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"panic & terror"
Old 06-28-2011, 10:25 AM   #1
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"panic & terror"

It is not that bad, but I am becoming increasingly worried that I should work to full retirement age (another 10 years) if there are no tax increases/adjustments because I can see reaching the age of 80 (don't actually think I'll live that long--have been hoping to live to 57) and they say, "Oops, no more social security" and there we are eating dog food (no, really beans and rice, but still...).
My more rational side says that things almost always work out no matter the level of panic that precedes the resolution. Our financial planner says yes, but that was prior to the failure of the bipartisan talks.
My observation has been that people who are let go for bad behavior or fired ALWAYS end up in a better position. Yet I am my father's daughter and have an annoyingly high need for security.
Wish I were wealthy enough to just be able to forget the bleakest scenarios. What do you wise folks think is going to happen re taxes, SS, Medicare? Help me sleep at night!
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Old 06-28-2011, 10:30 AM   #2
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If you are worried, keep working. No reason to retire and live in fear of tomorrow.

(Wish more of you retireewannabees would follow this advice so those of us retired and living off the govt. dole SS could sleep better at night...)
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Old 06-28-2011, 10:33 AM   #3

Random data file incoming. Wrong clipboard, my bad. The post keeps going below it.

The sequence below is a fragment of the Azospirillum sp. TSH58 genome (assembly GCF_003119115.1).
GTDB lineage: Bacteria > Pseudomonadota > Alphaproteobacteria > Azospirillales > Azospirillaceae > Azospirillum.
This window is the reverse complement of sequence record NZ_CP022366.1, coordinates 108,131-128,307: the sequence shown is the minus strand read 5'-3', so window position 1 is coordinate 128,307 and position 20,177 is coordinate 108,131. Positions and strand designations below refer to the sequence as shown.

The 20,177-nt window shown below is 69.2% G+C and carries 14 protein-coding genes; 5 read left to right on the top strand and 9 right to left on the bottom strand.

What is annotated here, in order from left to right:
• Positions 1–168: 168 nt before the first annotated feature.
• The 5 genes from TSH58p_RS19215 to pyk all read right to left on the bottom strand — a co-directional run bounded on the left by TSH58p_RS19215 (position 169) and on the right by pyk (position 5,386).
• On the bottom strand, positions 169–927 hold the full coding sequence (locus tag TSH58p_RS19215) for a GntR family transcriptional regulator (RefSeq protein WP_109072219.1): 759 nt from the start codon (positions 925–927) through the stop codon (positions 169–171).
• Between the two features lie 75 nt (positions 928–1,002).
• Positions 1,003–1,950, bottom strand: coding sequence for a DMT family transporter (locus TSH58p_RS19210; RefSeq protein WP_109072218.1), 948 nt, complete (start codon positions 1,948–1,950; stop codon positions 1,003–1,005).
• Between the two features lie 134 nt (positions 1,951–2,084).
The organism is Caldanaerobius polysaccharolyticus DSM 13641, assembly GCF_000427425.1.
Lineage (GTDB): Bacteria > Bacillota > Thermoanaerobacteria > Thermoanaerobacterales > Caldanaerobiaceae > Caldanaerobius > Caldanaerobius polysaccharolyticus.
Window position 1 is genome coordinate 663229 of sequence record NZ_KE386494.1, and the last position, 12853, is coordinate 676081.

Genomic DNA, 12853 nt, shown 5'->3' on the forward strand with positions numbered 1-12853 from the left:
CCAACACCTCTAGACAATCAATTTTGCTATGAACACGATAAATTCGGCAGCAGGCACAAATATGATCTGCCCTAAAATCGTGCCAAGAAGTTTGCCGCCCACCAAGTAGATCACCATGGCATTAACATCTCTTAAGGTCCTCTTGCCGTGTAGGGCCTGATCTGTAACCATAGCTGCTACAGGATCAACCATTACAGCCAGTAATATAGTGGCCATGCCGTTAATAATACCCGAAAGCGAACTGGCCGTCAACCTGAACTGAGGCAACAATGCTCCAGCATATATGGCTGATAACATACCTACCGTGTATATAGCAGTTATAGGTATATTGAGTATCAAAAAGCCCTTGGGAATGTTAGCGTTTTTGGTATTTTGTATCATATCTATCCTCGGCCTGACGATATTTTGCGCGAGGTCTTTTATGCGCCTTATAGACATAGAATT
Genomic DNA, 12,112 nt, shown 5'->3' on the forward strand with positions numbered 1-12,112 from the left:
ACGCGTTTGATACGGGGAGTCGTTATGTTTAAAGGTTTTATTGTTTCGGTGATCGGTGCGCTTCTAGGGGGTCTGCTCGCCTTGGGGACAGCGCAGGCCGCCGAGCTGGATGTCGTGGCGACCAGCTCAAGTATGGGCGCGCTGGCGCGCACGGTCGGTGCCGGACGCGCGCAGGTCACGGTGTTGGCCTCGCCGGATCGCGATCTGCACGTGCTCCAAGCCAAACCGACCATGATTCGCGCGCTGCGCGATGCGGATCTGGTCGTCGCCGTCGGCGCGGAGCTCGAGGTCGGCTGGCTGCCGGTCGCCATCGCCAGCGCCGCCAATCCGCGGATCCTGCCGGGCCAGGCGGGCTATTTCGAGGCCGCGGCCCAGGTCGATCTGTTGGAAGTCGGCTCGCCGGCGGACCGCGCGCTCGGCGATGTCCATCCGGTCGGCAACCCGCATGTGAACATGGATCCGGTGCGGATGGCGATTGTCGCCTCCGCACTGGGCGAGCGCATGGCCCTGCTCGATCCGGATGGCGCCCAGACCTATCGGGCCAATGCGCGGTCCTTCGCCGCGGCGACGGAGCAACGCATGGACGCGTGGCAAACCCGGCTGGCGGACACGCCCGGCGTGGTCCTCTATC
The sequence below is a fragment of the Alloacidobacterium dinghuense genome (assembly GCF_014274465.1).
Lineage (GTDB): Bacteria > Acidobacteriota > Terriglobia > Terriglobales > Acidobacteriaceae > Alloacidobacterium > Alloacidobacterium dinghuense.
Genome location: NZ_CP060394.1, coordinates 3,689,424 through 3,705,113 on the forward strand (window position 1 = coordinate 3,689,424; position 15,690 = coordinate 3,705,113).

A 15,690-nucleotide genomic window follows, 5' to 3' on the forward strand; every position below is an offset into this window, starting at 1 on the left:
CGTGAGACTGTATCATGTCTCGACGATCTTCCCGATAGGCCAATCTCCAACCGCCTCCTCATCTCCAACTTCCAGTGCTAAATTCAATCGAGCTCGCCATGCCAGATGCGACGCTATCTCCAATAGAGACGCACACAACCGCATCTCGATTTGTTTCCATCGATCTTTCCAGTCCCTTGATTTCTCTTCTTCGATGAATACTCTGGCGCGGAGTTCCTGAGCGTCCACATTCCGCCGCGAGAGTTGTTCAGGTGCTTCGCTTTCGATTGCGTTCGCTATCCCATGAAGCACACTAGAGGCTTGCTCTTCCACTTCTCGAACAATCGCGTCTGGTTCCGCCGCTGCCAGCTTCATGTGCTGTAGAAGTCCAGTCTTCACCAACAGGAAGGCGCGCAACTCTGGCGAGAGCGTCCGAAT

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What do you wise folks think is going to happen re taxes, SS, Medicare? Help me sleep at night!
Taxes (direct and indirect) of all sorts will go up. SS and Medicare will still be around but will be less generous than they have been. retirees that are better off will pay significantly more Medicare premiums and their SS payments will be reduced.

For an idea at what one sustainable solution would be look at the Simpson-Bowles proposal(s).
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Old 06-28-2011, 11:32 AM   #4
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I agree with MB that in future decades, benefits will probably be less than they are presently. Most of us have built some "cushion" into our retirement budget, and that may be where this cushion ends up going.

I am a bit of a security junkie too. I would suggest formulating (at least) two retirement plans, including one for the worst case scenario. Then LBYM, LBYM, LBYM until your savings can fund your (newly) low level of expenditures in retirement in such a scenario. If things turn out better, then you would have more to spend.
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Old 06-28-2011, 12:21 PM   #5
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If you are worried, keep working. No reason to retire and live in fear of tomorrow.

(Wish more of you retireewannabees would follow this advice so those of us retired and living off the govt. dole SS could sleep better at night...)
Bottom line, do as REWahoo says, not as he does
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Old 06-28-2011, 12:48 PM   #6
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Probably not necessary to work another 10 years. The next three will probably give you a good feel for the direction things are going with debt, politics, and healthcare. With a good safety margin and some flexibility in spending and lifestyle you should be ready for anything they may throw at you.
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Old 06-28-2011, 01:31 PM   #7
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I am a bit of a security junkie too. I would suggest formulating (at least) two retirement plans, including one for the worst case scenario. Then LBYM, LBYM, LBYM until your savings can fund your (newly) low level of expenditures in retirement in such a scenario. If things turn out better, then you would have more to spend.